The Governor signed HB 7 Reproductive and Gender-Affirming Health Care legislation. The bill, touted by the Governor, allows what she labeled “bodily autonomy” to women across the state. The law makes null and void city and county measures that declared themselves abortion-free zones.
The law pitting malpractice lawyers against doctors has reached a compromise. HB 523 will cap damages for independent outpatient clinics at $1 million. Prior to the compromise all medical facilities faced an annual increased payout to $6 million in 2027. Unamended the law would make insurance unaffordable, resulting in the closures of these medical facilities.
Lastly, three Bible studies took place during the legislative session and Christians prayer-walked the hall of the Capital. Prayers were lifted up to God before committee meetings and after. And the prayers of the saints uttered by us on this call were heard by God and his divine influence ultimately reigns.
With 2 1/2 days remaining in the session, priorities are being sorted out as the session experiences its final push.
Despite strong objections and countless amendments by Republicans, the appropriations bill with $10 million for an abortion clinic is on its way to the Governor for signature.
SB 13, a companion bill to HB 7, has passed the Senate and has passed its first House committee. The controversial bill that includes curtailing digital communication between public employees and families received a “do pass” vote along party lines.
Tax rebates continue to progress with $500 for individual filers and $1,000 for couples being considered.
Increasing taxes on served drinks by 5 cents per drink is being considered as a means of addressing the state alcohol problem. Increasing the price of a drink reduces consumption according to proponents.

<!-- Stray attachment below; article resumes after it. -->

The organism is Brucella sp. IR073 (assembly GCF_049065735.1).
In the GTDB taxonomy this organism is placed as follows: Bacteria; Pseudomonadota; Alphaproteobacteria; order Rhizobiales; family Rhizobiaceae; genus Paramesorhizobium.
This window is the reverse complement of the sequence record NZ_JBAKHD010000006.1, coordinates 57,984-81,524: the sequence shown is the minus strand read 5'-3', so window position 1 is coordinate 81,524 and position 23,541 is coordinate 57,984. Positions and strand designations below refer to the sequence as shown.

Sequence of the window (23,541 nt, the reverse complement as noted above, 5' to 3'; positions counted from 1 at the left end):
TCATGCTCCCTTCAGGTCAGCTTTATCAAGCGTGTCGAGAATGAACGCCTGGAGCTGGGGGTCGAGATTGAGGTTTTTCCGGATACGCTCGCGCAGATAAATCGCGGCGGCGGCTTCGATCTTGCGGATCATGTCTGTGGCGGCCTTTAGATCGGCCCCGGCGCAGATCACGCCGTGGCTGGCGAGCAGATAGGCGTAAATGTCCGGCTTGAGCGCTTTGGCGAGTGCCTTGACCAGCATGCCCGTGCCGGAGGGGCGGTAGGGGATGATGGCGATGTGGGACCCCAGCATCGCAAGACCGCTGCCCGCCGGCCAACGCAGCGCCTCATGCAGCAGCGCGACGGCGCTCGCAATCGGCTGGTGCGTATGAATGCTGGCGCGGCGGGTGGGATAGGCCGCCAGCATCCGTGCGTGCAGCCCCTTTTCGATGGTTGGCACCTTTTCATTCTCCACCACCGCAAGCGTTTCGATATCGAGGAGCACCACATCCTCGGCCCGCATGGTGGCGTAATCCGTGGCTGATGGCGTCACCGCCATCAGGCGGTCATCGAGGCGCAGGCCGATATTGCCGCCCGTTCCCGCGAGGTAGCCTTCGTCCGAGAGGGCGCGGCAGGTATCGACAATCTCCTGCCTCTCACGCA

Please pray that the values that guide the remainder of the session promote life and well-being in the state.
The deadline for introducing legislation was February 16. However, before that date there are entered what’s called “dummy bills” that have obfuscated names and are given a number.
SB 523 was introduced to the Senate Tax, Business and Transportation Committee yesterday. The bill moves up the cap on medical liability payouts from $750,000 to$1 million. Physician held a noisy demonstration the Senate chambers last week only to be chastised severely and threatened with expulsion by the Sargent-at-Arms. SB 523 will not become law this late in the session, but the Senate is sending a message that they’ve heard the doctor’s complaint and are planning to move on it in a later session.
Efforts to remove the $10 million abortion clinic funding from the state budget have come as amendments proposed by both Republican Representatives and Senators. The need for government intervention in such facility is questionable and it is felt by Republicans to be the responsibility of the private sector. Each amendment proposed has been defeated.
A bill allowing legal name changes without public notice has passed the Senate. The sponsor of the bill stated that he is proud to bring forward the bill on behalf of the LGBQ community and those who are victims of domestic violence.
The bill that would have created new taxes and a new state bureaucracy to afford up to 12 weeks of paid sick and maternity leave has died. Small businesses, already struggling in a post-COVID environment, were the group especially concerned with SB 11
The Voting Rights Bill that allows felons to vote, registers anyone doing business with DMV, creates a state holiday on election day and a permanent absentee ballot list is ready for the Governor’s signature. The bill was not passed last year as the result of a prolonged filibuster at the end of the session.